"The public's monumental hangover from its stock binge of the 1920s lasted...through 1948. The country was then intrinsically far more valuable than it had been 20 years before; dividend yields were more than double the yield on bonds; and yet stock prices were at less than half their 1929 peak...But rather than seeing what was in plain sight in the late 1940s, investors were transfixed by the frightening market of the early 1930s and were avoiding re-exposure to pain.

Don't think for a moment that small investors are the only ones guilty of too much attention to the rear-view mirror. Let's look at the behavior of professionally managed pension funds in recent decades. In 1971--this was Nifty Fifty time--pension managers, feeling great about the market, put more than 90% of their net cash flow into stocks, a record commitment at the time. And then, in a couple of years, the roof fell in and stocks got way cheaper. So what did the pension fund managers do? They quit buying because stocks got cheaper!" - Warren Buffett in Fortune, December 2001

More recently, in the late 1990s when extreme optimism was pervasive and stocks were expensive, many were buying stocks aggressively.

In early 2009, it was pretty much the opposite. These days, we're somewhere in between those two extremes.

Neither extreme view had a great probability of being correct in the long run. The imbalances and systemic risks generally get sorted out even if not a pleasant experience while it's happening. It's not like the Great Depression leading straight into World War II was a cakewalk. Some of the best opportunities to invest are when the headlines are the worst (I'm guessing buying a stock circa 1938 didn't feel so great).

There may be new forms of messiness and kinds of risk in the world but it's not like the journey has historically ever been smooth sailing for investors or otherwise. Over the long haul, despite the many often severe financial/military/political disruptions, living standards increased substantially while the value created by good businesses continued to multiply many times.

None of this, of course, applies to traders. The time horizon has got to be measured in more than days or weeks (or even just a few years for that matter).

From this New York Times article:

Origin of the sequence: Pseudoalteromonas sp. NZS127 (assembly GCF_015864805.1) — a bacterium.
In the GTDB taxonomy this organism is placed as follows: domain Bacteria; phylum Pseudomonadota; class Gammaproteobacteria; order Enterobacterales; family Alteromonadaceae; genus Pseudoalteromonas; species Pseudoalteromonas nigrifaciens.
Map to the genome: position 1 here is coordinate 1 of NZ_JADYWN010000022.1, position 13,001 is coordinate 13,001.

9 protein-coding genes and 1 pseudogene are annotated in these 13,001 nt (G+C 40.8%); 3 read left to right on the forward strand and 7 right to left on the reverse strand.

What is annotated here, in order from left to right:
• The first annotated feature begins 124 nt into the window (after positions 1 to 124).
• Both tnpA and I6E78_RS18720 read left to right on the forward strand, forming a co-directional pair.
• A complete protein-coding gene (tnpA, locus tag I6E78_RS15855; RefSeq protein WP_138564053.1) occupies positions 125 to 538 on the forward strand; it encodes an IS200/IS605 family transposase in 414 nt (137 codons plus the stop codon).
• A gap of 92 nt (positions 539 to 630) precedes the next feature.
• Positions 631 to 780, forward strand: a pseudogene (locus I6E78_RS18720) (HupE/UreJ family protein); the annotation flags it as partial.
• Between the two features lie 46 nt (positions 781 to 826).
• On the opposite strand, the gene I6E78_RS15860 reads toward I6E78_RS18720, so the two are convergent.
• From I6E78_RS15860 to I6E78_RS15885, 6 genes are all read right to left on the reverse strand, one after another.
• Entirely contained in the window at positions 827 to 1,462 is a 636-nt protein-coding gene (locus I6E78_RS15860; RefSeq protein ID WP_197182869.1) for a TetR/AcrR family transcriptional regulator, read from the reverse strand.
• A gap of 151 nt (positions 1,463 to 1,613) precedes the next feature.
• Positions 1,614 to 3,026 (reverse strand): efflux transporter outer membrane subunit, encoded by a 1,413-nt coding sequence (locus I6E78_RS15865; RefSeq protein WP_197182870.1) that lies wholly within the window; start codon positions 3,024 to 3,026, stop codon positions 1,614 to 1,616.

The 'New Normal' is Actually Pretty Old

Everyone needs to get over the fear of the "new normal."

Chief among these advocates was David Laibson, an economics professor at Harvard who was recently co-author of a paper on exactly this subject. In the paper, and in person, Professor Laibson argued that the economy will always revert back to its long-term growth trend, but people still tend to freak out about sudden shocks to the system in the short-term and assume they present a permanent diversion from that long-run trend. 

If an extremely bearish or bullish view of the future happens to be trumpeted louder, more frequently, and more articulately in the media at any point in time that doesn't make those views more correct.

I've Had Just About Enough 'New Normal' to Last Me a Lifetime

The known global economic problems we face are not small. There are no doubt other serious challenges not even on our radar as of yet. Some of these known or as yet unknown troubles will create very significant disruptions in the future.

Some of this will even mean stocks end up much lower from time to time. Another crisis is always out there, some foreseeable, others not so much. Consider it a normal part of the investing environment and focus on buying a good businesses at the right price.

"You make most of your money in a bear market, you just don't realize it at the time." - Shelby Davis

Successfully timing these things is impossible to do consistently. The good news is timing doesn't matter much when quality businesses are bought when selling at a discount to conservatively calculated value.

Businesses don't sell at discounts during the good times. The best chances to invest with a margin of safety will always be well before the clouds have cleared from the skies.

Adam

Long BRKb and KO